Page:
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Pre-Drill/Post-Drill Water Sampling: What do my results mean?

Context Corner Edition 6 examines water sample results.

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By Carrie Crumpton, CNX Vice President of Environmental Strategy


As we initiate our Radical Transparency program to expand the information we are providing to the community on residential drinking water quality, both before and after drilling, we wanted to get some important information out about drinking water analysis. We are committed to helping residential water source owners to not only understand the condition of their drinking water supply, but also find resources to evaluate, rehabilitate, and find appropriate treatment solutions for pre-existing water quality challenges. So let’s explore some of these aspects in this edition of Context Corner, starting with:

Hey Carrie, why is an environmental service company contacting me to collect water samples?

As a gas operator, we utilize independent third-party consultants to collect residential drinking water samples (pre-drill samples) from nearby water supplies prior to the start of drilling a new gas well. ​

What is the purpose of collecting the water samples?

We do this to establish a baseline for water quality in an area ahead of development. We follow the specific state regulatory or technical guidance guidelines but are taking that several steps further by collecting multiple samples, up to a year in advance, to gain a detailed understanding of water quality in an area. Additionally, we also take post-drill water samples for approximately one year after drilling has been completed to ensure the drinking water source was not adversely impacted by our well development activities. You are being contacted so that you are aware of the legal requirements and to establish suitable, convenient times to come collect these samples. ​ ​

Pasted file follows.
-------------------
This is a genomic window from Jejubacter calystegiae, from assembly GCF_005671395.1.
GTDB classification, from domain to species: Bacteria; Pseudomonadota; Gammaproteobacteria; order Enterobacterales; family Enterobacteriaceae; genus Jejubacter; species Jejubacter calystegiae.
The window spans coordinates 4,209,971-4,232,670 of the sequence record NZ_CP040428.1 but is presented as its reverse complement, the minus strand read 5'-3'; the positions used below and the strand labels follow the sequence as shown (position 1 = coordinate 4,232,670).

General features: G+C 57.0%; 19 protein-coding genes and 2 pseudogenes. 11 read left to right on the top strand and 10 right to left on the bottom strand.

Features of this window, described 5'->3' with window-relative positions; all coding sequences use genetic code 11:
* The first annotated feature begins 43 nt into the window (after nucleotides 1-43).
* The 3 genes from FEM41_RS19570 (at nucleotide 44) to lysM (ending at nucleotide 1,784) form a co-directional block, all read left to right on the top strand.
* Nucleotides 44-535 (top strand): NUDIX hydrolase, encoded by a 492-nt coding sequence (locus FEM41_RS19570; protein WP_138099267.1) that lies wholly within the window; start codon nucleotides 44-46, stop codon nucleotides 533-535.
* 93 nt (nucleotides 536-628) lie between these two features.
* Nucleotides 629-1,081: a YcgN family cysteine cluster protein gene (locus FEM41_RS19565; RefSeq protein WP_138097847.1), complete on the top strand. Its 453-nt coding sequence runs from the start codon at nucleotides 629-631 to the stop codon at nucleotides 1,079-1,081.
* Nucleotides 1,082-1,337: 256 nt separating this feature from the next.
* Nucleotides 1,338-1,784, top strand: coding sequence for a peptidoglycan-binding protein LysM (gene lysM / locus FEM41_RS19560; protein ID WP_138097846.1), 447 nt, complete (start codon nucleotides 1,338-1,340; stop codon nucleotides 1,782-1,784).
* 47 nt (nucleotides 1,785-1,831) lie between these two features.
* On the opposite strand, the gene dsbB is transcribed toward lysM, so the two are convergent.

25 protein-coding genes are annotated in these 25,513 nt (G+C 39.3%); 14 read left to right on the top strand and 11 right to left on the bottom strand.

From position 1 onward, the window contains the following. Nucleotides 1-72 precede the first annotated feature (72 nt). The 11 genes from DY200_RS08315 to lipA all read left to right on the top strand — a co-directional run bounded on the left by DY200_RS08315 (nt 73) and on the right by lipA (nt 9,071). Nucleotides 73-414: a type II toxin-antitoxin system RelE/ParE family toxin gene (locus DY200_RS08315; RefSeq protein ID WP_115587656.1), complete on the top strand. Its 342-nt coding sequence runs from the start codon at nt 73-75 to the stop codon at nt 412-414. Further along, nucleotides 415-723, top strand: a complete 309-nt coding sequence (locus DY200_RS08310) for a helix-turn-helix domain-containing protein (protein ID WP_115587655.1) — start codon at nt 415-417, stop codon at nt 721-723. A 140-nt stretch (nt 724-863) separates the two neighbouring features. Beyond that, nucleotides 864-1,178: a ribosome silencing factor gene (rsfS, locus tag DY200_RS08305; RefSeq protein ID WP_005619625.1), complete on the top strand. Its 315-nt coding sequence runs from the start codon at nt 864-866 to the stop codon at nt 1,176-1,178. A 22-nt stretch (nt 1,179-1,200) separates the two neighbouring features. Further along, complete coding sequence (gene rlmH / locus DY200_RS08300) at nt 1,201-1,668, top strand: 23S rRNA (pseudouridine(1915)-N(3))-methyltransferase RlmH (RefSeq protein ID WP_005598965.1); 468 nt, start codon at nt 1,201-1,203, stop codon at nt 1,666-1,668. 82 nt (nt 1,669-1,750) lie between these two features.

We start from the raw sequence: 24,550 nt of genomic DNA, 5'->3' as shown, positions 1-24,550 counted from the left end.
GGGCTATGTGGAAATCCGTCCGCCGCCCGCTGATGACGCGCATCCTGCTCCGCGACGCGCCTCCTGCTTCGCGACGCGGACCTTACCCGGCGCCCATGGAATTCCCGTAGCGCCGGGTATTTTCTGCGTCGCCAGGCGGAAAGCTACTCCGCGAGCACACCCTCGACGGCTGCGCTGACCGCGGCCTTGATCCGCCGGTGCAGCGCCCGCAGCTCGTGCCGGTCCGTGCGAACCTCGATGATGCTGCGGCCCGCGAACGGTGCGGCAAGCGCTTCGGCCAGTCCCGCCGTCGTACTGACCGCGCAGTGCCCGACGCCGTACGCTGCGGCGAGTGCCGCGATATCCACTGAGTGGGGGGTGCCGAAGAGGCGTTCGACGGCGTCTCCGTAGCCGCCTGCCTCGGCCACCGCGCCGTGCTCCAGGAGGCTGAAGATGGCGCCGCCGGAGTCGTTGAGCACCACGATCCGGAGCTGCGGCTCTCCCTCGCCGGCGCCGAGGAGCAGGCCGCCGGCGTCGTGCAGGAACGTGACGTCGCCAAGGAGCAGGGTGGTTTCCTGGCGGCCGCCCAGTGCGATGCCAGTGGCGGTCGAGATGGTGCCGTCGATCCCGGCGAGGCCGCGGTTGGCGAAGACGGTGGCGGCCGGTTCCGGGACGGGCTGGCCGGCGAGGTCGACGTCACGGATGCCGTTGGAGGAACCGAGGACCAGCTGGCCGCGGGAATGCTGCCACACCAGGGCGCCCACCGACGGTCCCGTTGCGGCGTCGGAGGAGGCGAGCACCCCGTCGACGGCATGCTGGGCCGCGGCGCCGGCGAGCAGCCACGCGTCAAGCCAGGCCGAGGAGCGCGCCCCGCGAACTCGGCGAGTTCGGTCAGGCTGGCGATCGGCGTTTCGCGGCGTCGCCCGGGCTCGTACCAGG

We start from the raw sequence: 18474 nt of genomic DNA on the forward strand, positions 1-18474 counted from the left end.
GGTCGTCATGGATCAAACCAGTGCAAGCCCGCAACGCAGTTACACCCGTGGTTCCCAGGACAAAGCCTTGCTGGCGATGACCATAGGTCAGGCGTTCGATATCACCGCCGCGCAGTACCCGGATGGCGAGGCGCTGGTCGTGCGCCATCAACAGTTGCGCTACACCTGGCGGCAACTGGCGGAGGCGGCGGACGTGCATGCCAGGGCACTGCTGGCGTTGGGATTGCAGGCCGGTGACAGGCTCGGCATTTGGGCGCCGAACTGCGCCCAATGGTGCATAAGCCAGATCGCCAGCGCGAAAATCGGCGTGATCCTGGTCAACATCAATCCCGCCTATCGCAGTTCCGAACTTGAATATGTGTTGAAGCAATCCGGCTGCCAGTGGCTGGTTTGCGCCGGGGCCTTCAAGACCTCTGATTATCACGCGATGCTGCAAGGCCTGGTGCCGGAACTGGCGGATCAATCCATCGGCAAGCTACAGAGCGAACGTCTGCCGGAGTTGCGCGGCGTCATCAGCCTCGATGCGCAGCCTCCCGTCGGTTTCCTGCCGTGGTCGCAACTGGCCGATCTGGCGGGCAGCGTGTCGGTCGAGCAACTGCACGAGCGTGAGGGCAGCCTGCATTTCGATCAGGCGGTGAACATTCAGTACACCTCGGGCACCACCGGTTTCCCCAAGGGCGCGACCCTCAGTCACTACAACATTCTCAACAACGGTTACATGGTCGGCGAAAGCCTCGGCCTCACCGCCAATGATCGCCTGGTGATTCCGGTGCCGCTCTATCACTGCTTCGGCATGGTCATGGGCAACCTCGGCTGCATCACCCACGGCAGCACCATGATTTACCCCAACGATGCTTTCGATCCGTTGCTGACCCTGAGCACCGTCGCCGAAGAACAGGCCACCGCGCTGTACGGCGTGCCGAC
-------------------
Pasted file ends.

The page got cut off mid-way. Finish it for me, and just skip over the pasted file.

Where do you collect the samples from?

We are collecting water samples from private residential drinking water supplies (wells or springs utilized for drinking water, animal husbandry, or other residential use) within a state prescribed radius of a proposed well location (in Pennsylvania this is 2,500 feet, but varies state to state). ​

The samples will be collected directly at the water source. This means that the sample will be collected before it goes through any type of treatment system. ​ ​ ​ ​

When does this sampling take place?

The pre-drill water samples will be collected before the drilling of the well has started. In accordance with our new initiatives for our unconventional well development, we will endeavor to collect four pre-drill samples. Typically, we try to schedule the first pre-drill sample to be collected one year before drilling starts, with additional samples taken seasonally (around every three months). There will also be four post-drill samples taken. The first post-drill water sample will be collected after well development has been completed, and additional samples will be collected approximately every three months. ​

Why are you collecting multiple samples?

We’ve heard from our communities and residents that they want clear information related to human health and natural gas development. Drinking water quality is a critical concern, and CNX is committed to providing data where we can and helping residents understand the best practices and steps that can be taken to ensure supplies are meeting safe drinking water standards.